As labeled in Fig. 3(a), the absorption spectrum of 1.2wt% Eu2O3 doped NZPGT glasses presents five absorption bands that are attributed to the absorption transitions from the ground state 7F0 to the excited states 5L6, 5D3, 5D2, 5D1, and 7F6, respectively. The 7F0→5D1, 7F0→5D2, and 7F0→5D3 absorption bands are weak due to spin-forbidden rule. In contrast, the 7F0→5L6 and the 7F0→7F6 absorption transitions are stronger owing to spin-allowed rule. Doublet peaks at 534 nm (5D1) and 2082 nm (7F6), and shoulders on the broader peak at 394 nm (5L6) manifest the two thermally populated ground states 7F0,1. Because the closely spaced 7F0,1 ground levels have energy level differences on the order of kT, where k is Boltzmann’s constant and T is the absolute temperature, and they are easily thermal populated at room temperature unlike the other lanthanides that only have a single populated ground state . For Eu3+, the population CJ (J = 0, 1, 2, 3, 4) of any level 7FJ (J = 0, 1, 2, 3, 4) is given by27], and E0 is energy of the ground state. Given that T = 298 K, the fractional populations were derived to be 0.6615 (7F0), 0.3166 (7F1), 0.0213 (7F2), 5.24 × 10−4 (7F3), and 5.52 × 10−6 (7F4), respectively.
The excitation spectrum for the red fluorescence emission of Eu3+ doped NZPGT glasses is shown in Fig. 3(b), which covers 350−600 nm spectral range and indicates that the red fluorescence at 612.5 nm originating from the emission transition 5D0→7F1 can be efficiently achieved under the excitation of commercially available UV/violet/blue/green laser diodes (LDs) and LEDs, together with Ar+ laser.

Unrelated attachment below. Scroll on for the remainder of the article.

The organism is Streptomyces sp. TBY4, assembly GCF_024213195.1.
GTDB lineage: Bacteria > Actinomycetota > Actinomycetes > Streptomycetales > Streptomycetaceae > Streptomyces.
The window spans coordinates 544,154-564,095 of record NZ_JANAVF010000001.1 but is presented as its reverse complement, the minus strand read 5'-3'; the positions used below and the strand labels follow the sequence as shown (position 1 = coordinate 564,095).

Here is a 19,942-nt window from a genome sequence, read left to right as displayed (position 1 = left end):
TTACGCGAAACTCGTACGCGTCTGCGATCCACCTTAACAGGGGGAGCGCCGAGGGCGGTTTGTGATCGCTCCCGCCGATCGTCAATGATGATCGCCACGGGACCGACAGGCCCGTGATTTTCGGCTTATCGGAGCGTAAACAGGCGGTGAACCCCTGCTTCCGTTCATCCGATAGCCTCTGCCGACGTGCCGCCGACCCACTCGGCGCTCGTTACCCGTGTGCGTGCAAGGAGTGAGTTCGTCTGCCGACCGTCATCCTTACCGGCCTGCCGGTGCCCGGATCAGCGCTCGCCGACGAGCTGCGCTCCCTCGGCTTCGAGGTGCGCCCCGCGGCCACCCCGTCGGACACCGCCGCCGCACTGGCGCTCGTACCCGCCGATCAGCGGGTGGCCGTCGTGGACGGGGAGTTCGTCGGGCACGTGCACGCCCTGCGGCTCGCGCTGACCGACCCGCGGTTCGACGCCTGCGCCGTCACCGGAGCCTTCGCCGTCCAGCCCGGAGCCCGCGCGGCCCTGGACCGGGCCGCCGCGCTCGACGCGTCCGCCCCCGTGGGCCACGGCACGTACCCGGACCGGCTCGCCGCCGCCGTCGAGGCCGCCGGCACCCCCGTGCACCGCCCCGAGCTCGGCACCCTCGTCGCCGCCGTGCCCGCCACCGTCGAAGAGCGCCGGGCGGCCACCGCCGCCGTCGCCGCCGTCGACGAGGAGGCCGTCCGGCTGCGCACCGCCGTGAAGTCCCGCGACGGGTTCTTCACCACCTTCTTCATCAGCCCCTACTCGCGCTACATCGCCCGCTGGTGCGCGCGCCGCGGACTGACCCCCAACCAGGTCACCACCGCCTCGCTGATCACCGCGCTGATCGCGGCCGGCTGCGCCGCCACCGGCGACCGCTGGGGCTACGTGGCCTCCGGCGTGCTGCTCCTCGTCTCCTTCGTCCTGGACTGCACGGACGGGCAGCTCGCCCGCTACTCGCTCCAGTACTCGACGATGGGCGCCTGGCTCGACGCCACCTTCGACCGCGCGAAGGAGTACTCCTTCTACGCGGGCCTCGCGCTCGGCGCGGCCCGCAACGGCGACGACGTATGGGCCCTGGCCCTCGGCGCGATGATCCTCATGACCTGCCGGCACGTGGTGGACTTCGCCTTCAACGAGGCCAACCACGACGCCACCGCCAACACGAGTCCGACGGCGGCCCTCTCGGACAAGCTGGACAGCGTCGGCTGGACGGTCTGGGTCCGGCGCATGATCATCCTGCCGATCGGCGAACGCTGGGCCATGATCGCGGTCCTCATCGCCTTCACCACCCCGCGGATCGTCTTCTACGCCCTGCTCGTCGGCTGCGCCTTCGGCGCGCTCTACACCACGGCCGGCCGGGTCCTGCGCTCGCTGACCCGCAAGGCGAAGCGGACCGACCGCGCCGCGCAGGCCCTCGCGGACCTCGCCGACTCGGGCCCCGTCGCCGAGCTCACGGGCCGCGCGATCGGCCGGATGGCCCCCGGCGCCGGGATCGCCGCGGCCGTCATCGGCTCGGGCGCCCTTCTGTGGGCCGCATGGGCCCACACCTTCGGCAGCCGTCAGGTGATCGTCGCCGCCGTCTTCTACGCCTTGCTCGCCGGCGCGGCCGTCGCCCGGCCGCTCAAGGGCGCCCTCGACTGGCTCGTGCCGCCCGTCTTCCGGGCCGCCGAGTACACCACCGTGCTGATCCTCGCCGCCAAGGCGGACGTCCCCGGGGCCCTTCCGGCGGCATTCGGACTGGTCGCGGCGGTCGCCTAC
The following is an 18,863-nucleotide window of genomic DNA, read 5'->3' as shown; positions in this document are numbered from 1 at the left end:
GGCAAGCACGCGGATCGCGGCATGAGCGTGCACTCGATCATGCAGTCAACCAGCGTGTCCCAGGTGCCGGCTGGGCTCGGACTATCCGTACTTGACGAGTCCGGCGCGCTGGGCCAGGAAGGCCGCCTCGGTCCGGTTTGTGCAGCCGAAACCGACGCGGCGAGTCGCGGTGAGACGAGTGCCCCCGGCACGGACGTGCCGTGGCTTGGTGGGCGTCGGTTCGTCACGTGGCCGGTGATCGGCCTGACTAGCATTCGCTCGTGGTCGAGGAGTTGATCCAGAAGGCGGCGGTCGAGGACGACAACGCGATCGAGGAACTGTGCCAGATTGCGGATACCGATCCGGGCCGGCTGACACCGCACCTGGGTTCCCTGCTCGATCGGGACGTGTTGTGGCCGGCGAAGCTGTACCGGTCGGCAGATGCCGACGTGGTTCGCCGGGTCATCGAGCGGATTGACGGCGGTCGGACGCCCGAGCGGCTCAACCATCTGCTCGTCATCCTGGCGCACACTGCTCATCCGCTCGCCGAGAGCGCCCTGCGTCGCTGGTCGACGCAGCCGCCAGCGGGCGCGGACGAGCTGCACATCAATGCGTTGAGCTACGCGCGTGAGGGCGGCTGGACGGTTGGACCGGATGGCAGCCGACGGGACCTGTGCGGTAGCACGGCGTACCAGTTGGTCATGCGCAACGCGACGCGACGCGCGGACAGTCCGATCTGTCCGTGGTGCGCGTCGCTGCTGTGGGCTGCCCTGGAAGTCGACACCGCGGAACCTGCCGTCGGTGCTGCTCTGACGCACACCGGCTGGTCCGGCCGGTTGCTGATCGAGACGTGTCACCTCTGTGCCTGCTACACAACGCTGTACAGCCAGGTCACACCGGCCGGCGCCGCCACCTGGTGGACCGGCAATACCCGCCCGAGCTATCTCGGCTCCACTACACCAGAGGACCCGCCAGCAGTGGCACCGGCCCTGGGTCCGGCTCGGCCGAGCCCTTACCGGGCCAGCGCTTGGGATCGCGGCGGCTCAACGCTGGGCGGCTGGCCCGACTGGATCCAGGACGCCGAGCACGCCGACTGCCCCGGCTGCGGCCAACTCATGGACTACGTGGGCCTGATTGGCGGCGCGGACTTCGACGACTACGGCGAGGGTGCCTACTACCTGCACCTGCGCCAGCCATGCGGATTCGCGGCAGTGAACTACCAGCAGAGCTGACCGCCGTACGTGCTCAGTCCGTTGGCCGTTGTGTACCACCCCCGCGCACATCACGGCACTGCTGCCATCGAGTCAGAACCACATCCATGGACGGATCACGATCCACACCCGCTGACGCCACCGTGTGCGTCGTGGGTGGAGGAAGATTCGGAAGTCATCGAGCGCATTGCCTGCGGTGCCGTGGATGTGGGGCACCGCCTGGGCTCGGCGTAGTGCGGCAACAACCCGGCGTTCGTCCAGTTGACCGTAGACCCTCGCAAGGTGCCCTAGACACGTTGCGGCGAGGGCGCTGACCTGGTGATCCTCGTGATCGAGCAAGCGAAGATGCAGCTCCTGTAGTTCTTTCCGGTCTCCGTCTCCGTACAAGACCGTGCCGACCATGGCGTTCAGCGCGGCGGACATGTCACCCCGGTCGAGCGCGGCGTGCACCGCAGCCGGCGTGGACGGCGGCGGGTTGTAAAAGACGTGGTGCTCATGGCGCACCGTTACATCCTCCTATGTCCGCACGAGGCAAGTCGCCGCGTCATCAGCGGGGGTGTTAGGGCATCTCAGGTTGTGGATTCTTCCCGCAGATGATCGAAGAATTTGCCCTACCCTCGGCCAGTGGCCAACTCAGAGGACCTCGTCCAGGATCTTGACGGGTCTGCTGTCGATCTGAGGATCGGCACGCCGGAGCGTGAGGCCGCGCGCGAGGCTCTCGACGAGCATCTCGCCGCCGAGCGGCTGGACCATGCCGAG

As labeled in Fig. 3(c), three main emission peaks at 591.5, 612.5, and 701.0 nm originate from Eu3+ characteristic excited level 5D0 to the lower lying levels 7F1,2,4 transitions, respectively, under 466.5 nm excitation. Other five minor emission peaks at 510.0, 536.0, 553.0, 578.5, and 652.5 nm are ascribed to 5D2→7F3, 5D2→7F4, 5D1→7F2, 5D0→7F0, and 5D0→7F3 transitions, respectively. The commonly observed 5D0→7F0,1,2,3,4 transitions were clearly detected, meanwhile, the infrequent transitions from the upper lying states 5D2 and 5D1 were also observed due to the medium-low maximum phonon energy (782 cm−1) of Eu3+ doped NZPGT glasses, though the intensities of the emission peaks are weak. The contributions of electron-phonon anharmonicities relate to temperature and cause effects such as emission peak shift, the quantum efficiency on the polarization of the pumping beam, and the non-polar third rank polar tensor like optical second harmonic generation [28,29]. For the Eu3+ doped germanotellurite glasses, there exist contributions of electron-phonon anharmonicities due to the special glass network structure and the low maximum phonon energy of the optical glasses containing heavy metal oxide.